“As far as I remember his right thigh and arm and one of his collar bones were broken and he had a lot of head injuries. It was thought most of them were caused by his fighting to get out of the cactus he had lodged in when he fell.” (Northern Rhodesia Journal, July 1954)
Sharpe details the date of the accident as 7th October, and the rescue the 8th. Meanwhile Percy Clark was still missing, having also spent the night in the gorge.
“I staggered the half mile or so to the men’s camp and found them at breakfast. ‘Where’s Fox?’ I asked. “We’ve got him,” they said. ‘where’s the whiskey?’ was my next question, and they gave me a stiff tot. I will say that I needed it... I asked what had happened. Fox had got to the top of the mound which I failed to climb, but had been unable to get down again. Nor could he climb up from it. His shouts had been heard by the workmen before they knocked off work for the day, and they had gone along and lowered a rope to him. Instead of tying himself to it and letting them haul him up, he had started to climb it hand over hand. Towards the top the rope was slippery with mud from the spray and damp earth; his hands slipped and he fell about a hundred feet, but had a miraculous escape from death. Fortunately he landed on the branch of a tree, and toppled from that on to a ledge of rock. No bones were broken, but he had an awful shock, from which I believe he never fully recovered... In the meantime I had been reported dead and missing, and somebody had already departed south to Bulawayo with the news.” (Clark, 1936)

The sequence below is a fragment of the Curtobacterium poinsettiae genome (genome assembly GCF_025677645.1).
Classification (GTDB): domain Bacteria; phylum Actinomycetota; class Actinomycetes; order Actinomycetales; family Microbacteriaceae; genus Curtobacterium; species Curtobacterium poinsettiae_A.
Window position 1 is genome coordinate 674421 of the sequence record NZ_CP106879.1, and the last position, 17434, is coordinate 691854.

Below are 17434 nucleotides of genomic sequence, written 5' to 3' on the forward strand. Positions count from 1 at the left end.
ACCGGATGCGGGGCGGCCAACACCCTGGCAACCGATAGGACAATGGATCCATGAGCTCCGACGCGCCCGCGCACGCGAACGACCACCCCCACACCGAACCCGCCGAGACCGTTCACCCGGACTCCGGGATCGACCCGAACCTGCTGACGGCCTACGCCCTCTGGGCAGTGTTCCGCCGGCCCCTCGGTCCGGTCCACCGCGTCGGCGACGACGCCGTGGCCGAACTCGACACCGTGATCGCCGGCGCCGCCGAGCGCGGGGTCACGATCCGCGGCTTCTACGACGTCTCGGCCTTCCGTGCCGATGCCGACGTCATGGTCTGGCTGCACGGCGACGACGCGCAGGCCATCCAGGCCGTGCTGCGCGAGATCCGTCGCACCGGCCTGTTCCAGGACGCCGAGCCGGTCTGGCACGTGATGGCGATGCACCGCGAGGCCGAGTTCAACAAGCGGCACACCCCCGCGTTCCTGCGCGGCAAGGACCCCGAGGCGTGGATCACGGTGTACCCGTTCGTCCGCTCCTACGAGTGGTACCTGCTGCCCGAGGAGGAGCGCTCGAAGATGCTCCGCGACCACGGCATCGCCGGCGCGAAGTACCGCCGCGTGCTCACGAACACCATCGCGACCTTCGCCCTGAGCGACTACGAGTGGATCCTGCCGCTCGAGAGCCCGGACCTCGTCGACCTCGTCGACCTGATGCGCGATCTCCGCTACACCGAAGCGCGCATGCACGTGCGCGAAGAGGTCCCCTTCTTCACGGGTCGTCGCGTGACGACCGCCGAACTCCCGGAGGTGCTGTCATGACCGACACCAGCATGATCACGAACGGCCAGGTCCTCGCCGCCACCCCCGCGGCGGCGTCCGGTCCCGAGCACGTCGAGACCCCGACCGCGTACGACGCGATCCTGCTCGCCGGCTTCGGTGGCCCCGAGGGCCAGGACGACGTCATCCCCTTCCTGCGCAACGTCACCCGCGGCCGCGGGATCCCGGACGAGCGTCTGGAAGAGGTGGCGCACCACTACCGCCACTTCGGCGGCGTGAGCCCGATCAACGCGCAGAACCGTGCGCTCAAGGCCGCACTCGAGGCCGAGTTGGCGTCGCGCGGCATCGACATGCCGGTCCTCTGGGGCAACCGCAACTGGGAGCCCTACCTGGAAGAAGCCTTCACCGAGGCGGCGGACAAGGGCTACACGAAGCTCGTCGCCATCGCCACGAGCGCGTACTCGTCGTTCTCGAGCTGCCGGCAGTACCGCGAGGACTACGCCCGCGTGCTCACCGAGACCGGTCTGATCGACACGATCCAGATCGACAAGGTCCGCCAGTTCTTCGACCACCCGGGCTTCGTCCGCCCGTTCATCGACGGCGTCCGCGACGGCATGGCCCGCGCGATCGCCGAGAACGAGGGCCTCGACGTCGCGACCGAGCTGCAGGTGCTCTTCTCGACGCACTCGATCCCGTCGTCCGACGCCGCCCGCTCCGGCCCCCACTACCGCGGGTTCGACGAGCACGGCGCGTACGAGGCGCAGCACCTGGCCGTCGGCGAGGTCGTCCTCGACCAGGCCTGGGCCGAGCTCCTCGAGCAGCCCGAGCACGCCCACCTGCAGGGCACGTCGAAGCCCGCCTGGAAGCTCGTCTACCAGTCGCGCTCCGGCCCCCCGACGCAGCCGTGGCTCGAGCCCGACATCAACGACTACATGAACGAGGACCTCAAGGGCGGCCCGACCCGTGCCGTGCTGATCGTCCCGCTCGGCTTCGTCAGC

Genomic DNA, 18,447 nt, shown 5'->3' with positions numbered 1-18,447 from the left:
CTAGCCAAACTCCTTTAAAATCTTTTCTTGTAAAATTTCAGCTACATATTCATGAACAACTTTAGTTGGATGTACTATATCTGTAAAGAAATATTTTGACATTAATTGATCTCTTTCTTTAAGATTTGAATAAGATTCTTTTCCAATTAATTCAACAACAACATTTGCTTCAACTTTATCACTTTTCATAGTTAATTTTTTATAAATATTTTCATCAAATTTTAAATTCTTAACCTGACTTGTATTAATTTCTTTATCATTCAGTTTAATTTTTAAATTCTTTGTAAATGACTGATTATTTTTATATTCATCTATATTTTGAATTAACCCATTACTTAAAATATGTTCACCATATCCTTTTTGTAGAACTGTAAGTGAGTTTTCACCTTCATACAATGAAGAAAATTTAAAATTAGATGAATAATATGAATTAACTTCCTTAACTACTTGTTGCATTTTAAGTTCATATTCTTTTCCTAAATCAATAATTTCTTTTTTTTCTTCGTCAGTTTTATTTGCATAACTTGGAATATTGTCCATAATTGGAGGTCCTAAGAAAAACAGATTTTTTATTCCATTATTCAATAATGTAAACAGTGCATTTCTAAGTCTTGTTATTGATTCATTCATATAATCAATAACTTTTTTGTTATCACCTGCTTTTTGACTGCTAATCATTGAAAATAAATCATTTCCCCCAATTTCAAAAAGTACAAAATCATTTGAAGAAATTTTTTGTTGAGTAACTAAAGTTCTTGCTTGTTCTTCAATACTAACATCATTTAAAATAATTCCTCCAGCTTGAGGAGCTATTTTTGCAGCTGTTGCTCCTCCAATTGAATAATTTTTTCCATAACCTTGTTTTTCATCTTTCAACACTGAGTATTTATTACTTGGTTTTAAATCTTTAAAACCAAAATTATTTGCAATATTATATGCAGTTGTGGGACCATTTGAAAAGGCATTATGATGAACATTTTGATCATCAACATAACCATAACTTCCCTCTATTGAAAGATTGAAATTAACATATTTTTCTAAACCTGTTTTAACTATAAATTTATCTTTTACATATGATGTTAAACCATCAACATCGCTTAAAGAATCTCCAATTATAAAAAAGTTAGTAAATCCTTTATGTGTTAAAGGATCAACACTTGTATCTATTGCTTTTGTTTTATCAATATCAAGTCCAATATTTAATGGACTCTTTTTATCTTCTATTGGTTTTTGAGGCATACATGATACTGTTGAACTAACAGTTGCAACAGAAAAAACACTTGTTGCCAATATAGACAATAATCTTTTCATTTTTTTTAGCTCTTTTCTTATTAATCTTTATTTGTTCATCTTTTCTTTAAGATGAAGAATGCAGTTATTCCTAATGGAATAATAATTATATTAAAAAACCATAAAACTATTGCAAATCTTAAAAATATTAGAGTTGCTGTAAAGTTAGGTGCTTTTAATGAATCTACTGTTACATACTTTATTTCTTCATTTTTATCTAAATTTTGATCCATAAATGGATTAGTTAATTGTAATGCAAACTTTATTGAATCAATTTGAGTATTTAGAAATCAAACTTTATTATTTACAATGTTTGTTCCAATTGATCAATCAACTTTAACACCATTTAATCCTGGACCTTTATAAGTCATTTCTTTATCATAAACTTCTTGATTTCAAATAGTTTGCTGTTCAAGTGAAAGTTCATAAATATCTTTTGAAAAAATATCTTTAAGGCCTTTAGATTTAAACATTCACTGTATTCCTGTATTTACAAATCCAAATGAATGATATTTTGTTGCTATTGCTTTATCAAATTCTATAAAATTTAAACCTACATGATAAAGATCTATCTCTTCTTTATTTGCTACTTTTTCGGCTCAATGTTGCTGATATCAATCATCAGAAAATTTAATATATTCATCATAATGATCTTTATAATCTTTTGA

Mr Beresford-Fox certainly sustained severe injuries and no doubt some fractures and was eventually invalided back to England. He later described a lighter side to his six hour ordeal in a letter to his father:
“I had often wished to experience a long swing - suggested by the movement of candelabra suspended from the roof of a cathedral: and I attained my desire - a pendulum 110 ft (33 m) long with an oscillation of 40 ft (12 m) from side to side, with a period of about 10 seconds; moreover I enjoyed it.” (Fox, 1904)
Sir Francis Fox, father of the adventurous Beresford-Fox, recalled in his memoirs: